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Standards for M2M and the Internet of Things

"Implementing oneM2M in products will allow more flexibility for customers and systems integrators"

November 2020 - In this interview, Andreas Neubacher discusses Deutsche Telekom’s initiatives to help small and large businesses to implement IoT more quickly and dependably through standardization.


ANeubacher excinter

Q: Let us begin by talking about your background in Deutsche Telekom.

AN: I have been working in the Telecommunication sector since 1999. I was responsible for the development of national deployment plans for the 3G radio access network in Austria. Then, in 2003, I joined the Deutsche Telekom Standardization and IPR management group, where I headed various projects such as network sharing, Self-Organizing Networks, home NodeBs, VoLTE Roaming in Standards. I represent Deutsche Telekom in various global organizations like 3GPP, ETSI, IEEE, oneM2M, and have set up and chaired Open Radio Interface study group (ORI ISG) in ETSI.

Currently, I head standardization activities in the IoT area for Deutsche Telekom group (DTAG). In this role I ensure that appropriate standards for IoT are being developed, selected, and introduced within DTAG. My ambition is to build up an efficient, scalable, and rich technology ecosystem for the IoT Service area, based on global standards to enable new opportunities for our customers and partners.

Q: Through your everyday activities, what issues do you see in the IoT market?

AN: Today, as IoT is an integration business, many customers find themselves locked in an ecosystem around an IoT platform they have initially selected. Let me illustrate what that means with a gambling analogy. In a casino, you can put your chip on one of 36 numbers on a roulette table. Your chances of winning are 1:36 which is less than 3%! In the IoT service area we have multiple IoT platforms promoted as the best solution. With roughly 1600 different IoT platforms on the market your chance of picking a winner are slim. Also, changing your choice later is costly.

Another complication that worsens the odds is that IoT is an integration business. Many partners, including software developers, hardware manufacturers, platform providers, connectivity providers and others, contribute to a complete IoT solution. This makes it even more difficult to have successful IoT projects.


I often come across guidelines created by standards organizations and industry bodies with guidelines to help find the right solution. There are also a lot of industry experts who talk about their tremendous efforts to find the right choice for their application or customer. All too often, these recipes do not take account of what happens after the initial deployment. How can I connect the solution to the other parts in my IT and OT environments? What happens when I want to switch the provider of my solution or deal with situations where a component is discontinued?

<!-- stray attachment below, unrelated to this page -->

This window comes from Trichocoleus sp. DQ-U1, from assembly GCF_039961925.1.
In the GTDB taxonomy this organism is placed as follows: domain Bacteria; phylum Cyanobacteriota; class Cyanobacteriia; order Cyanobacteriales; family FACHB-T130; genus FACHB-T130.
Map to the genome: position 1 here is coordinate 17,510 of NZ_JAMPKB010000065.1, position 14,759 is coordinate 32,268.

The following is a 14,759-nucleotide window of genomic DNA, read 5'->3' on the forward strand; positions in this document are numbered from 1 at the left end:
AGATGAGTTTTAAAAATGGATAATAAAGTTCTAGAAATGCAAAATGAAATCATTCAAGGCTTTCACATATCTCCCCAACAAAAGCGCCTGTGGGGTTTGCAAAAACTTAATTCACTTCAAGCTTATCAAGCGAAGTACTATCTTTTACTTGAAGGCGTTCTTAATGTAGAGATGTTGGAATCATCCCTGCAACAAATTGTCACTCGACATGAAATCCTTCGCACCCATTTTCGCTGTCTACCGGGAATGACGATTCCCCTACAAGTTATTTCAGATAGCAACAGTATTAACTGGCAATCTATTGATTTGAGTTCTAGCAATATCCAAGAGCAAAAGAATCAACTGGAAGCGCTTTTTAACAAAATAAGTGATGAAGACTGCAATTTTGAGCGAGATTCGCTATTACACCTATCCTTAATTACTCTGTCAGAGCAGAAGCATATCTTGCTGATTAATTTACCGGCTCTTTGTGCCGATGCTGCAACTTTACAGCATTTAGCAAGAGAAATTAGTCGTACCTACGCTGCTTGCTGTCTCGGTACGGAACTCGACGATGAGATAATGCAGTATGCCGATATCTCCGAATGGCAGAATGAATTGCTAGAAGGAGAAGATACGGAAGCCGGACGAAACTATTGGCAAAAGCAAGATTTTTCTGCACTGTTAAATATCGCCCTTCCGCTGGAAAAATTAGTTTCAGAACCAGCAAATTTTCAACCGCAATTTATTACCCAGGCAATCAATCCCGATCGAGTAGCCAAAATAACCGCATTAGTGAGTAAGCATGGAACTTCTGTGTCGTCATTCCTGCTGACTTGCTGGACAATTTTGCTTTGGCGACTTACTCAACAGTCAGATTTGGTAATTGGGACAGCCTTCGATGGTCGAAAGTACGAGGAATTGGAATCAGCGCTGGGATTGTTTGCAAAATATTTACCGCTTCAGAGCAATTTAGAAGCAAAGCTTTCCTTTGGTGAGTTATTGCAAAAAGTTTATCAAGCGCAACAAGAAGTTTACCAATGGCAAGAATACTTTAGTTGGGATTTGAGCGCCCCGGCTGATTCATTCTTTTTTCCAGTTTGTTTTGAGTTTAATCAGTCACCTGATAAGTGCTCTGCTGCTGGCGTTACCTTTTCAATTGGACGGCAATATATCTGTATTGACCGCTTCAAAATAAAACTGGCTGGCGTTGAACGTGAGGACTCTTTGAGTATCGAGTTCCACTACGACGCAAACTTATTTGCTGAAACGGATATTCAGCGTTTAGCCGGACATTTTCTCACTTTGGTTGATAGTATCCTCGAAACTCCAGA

Even if customers have built a good IoT solution by selecting suitable IoT platform, software developers, hardware, and connectivity, they might face the downsides of a vendor lock-in, since the software running on IoT devices is tailor-made to interwork only with a specific IoT platform.

At Deutsche Telekom IoT we are convinced that the adoption of IoT solutions would happen more quickly and the IoT ecosystem would be livelier and more profitable for its participants if we could overcome these barriers.

Customers should not have to worry about a platform choice restricting their flexibility and adaptability down the line and locking them into one platform or ecosystem. Nor should their choice of technology come with prohibitively high integration costs for existing and future IT and OT solutions. We want customers to be in a position to make choices based on their challenges, to find and select the best possible option and, to adapt it as they evolve and mature.

Q: How does oneM2M help?

AN: oneM2M is a global standard, developed in an open and collaborative manner by many companies. It decouples the applications executed on IoT devices from the applications used in IoT platforms and business applications. All oneM2M standardization documents are publicly available.

For example, a company developing software for an IoT device can rely on vendor-independent oneM2M APIs to communicate with IoT applications. On the application side, companies can develop and connect applications based on oneM2M interfaces regardless of the IoT platform that will be deployed in a final solution.

Customers are no longer locked into the ecosystem of a specific IoT platform provider. Instead they can create their IoT solutions with their partners and technologies of choice and maintain the flexibility to migrate to another platform without the need to completely redesign their solution.